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#11




Hi Will
If the user can see the formulas then the user can see the value of the parameters, wherever they come from, by highlighting the relevant part of the formula in the formula bar and pressing F9. To prevent that you need to hide the formulas and protect the worksheet: Format / Cells / Protection / Hidden Tools / Protection / Protect Sheet (with a password) If the user is to be allowed to change some cells then they first need to be unlocked on Format / Cells / Protection before the sheet is protected. If you had a worksheet containing the values of the variables you don't want the user to see (which could be the result of simple linking formulas) you could then hide that worksheet from the user. Format / Sheet / Hide and protect the workbook structure Tools / Protection / Protect Workbook (with a password) The formulas in the uservisible worksheet would reference the copies of the variables in the hidden sheet (I would name the cells concerned for clarity in the formulas). You can break the link before sending the workbook out and the values in the hidden sheet will be preserved. Hope this helps Bill Manville MVP  Microsoft Excel, Oxford, England No email replies please  respond to newsgroup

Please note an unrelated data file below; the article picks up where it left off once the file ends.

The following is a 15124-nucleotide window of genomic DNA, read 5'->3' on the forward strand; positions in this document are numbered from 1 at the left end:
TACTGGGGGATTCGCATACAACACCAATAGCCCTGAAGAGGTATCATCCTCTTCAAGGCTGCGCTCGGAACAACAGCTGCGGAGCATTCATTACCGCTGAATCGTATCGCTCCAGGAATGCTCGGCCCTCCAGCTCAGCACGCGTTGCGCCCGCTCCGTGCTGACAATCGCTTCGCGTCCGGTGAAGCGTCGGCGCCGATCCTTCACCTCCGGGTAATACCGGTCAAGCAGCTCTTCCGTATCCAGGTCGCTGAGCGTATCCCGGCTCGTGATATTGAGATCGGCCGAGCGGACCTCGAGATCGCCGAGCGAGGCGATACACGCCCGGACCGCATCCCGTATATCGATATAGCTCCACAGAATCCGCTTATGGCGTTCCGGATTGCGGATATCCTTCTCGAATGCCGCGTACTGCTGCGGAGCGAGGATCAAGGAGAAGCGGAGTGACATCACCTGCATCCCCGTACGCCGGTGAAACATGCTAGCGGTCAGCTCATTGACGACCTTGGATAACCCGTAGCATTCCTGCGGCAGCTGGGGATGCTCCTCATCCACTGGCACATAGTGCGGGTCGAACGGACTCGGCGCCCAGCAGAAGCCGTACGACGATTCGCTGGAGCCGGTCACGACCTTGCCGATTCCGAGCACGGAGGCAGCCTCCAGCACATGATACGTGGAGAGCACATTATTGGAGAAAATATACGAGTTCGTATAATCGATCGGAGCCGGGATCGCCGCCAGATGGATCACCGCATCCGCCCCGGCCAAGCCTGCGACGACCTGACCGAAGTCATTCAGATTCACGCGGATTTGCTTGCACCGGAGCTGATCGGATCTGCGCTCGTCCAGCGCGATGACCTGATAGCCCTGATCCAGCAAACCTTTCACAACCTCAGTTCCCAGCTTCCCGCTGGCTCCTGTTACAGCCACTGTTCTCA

#12




I think Bill's given you the answer in that Excel remembers the value of all